"This court finds without question that it is absolutely improper for a person to live in a hospital room," the judge said.

Full Article and Source:
Long-Term Patient in La Grange Returning to Poland

Monday, February 27, 2012

YouTube: "Stop Connecticut's Exploitation of Elders, Governor!"

Stop Connecticut's Exploitation of Elders, Governor!

AZ Caretaker Accused of Beating Patient

A worker at a home for disabled adults is behind bars, accused of brutally beating a patient.

The patient suffered severe injuries -- including broken ribs and a punctured lung. Police say Edward McClure went up to the victim on Tuesday while he was sitting in the common area of the group home in Phoenix.

McClure is accused of inappropriately touching the man, grabbing him by the throat, throwing him down, and punching him several times.

The resident suffered multiple rib fractures, and a collapsed lung.

McClure is 6'4", 400 pounds and the victim is 150 pounds with a history of mental disability and epilepsy.

Full Article and Source:
Caretaker Accused of Beating Patient

Grannycam Captures Theft

An elderly man discovered his home health aide was stealing from him when his friend set up some “granny cams” to catch her in the act.

Carmen Vera, 42, was arrested and charged with theft.

The 73-year old victim said Vera, a home health aide employed by All About Care in Brick, had worked for him since December. Since then he noticed about $900 missing from both his armoire and wallet.

A close friend set up two secret cameras around the man’s bedroom to capture, in video form, any activity occurring in there.

Police said he had about 13 minutes of footage showing Vera “... clearly stealing.”

Full Article and Source:
'Granny cams' Capture Home Health Aide Stealing From Vineland Patient

Sunday, February 26, 2012

The Story of Benjamin Alfano and the Debate About Who Controls End-of-Life Decisions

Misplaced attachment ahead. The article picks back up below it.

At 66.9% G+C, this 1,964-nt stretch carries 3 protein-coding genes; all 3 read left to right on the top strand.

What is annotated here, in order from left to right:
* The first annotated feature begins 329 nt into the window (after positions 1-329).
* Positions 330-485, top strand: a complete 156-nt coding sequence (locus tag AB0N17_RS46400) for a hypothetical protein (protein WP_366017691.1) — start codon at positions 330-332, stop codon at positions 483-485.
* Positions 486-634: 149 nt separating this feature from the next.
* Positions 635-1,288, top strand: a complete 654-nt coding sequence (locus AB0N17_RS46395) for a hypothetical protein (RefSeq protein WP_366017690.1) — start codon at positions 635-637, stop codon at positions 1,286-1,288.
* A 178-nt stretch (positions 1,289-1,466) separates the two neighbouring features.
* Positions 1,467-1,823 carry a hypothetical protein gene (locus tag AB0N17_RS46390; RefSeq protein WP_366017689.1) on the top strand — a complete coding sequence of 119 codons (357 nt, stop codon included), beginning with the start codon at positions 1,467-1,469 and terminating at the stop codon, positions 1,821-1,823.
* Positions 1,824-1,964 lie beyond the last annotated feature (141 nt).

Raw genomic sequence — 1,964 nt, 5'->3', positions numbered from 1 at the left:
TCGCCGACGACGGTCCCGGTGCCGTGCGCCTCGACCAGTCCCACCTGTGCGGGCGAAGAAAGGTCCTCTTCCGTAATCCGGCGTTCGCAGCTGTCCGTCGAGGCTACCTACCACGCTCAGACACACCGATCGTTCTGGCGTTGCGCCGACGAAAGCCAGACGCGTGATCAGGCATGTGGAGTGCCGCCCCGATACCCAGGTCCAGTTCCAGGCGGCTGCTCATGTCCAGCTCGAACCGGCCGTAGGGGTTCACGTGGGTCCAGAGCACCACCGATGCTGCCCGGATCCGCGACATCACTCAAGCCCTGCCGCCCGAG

Repeat after me: "How is this possible?"

That is the question you will ask yourself, more than once, as we detail the last two troubling months in the life of Benjamin Alfano.

In the space of eight weeks, how is it possible that a veteran with full benefits could be trucked out of the Raleigh Hills assisted living facility he loved -- on Christmas Eve, no less -- and end up desperate and wounded in a locked-door dementia-care unit in Gresham?

Stripped of his telephone.

Restricted to one daily visit from his children.

Drenched in his own urine.

How is it possible that a "protected" person -- in the painfully ironic parlance of the Oregon courts -- and one faithfully attended by a conservator, a guardian, a lawyer and a sizable bank account could be tossed about in such a perfect storm, a tempest that culminated in Alfano's death Feb. 26, 2011, one year ago today?

That's the question four of Alfano's children are still asking, four children who remained intensely involved to the bitter end in their father's life.

A commitment to their father, by the way, that is still held against them by the overlords at the Oregon Department of Veterans Affairs, the Washington County Circuit Court and Oregon's Department of Justice.

If blame is difficult to assess in the closing chapter of Alfano's story, the fault lines are clearly visible in the vitriolic debate about who is best qualified to make decisions -- and control the finances -- when the elderly cannot be trusted to make those decisions for themselves.

Full Article and Source:
The Story of Benjamin Alfano and the Debate About Who Controls End-of-Life Decisions (Part 1)

The Dying Wish of William Payne - 351 Years Later

With only eight days to live, a wealthy, ailing Massachusetts merchant wrote in his will 351 years ago that he was leaving a spectacular 35-acre seafront property for the benefit of public school children, decreeing the land should never be sold or wasted.

The dying wish of William Payne, one of the state's earliest settlers, created the nation's oldest charitable trust and eventually led tenants to build 167 cottages — most of them used by summer vacationers — on the land he left for the seaside city of Ipswich. The rent money has generated some $2.4 million to help fund public schools over the last 25 years.

Now, the trustees want to tear up the will, convert the property into condominiums and sell them to the tenants to settle a 2006 lawsuit filed by the tenants over rent increases. But hundreds of Ipswich residents have gone to court to block the settlement, saying it violates the sacred intent of Payne's will and shortchanges the schools.

Full Article and Source:
351-Year-Old Will Sparks Bitter Dispute in Mass.

Nurse's Aide Left 95-Year-Old in Car in Casino Parking Lot: Cops

Nurse's Aide Busted For Leaving 95-Year-Old in Car Casino Parking Lot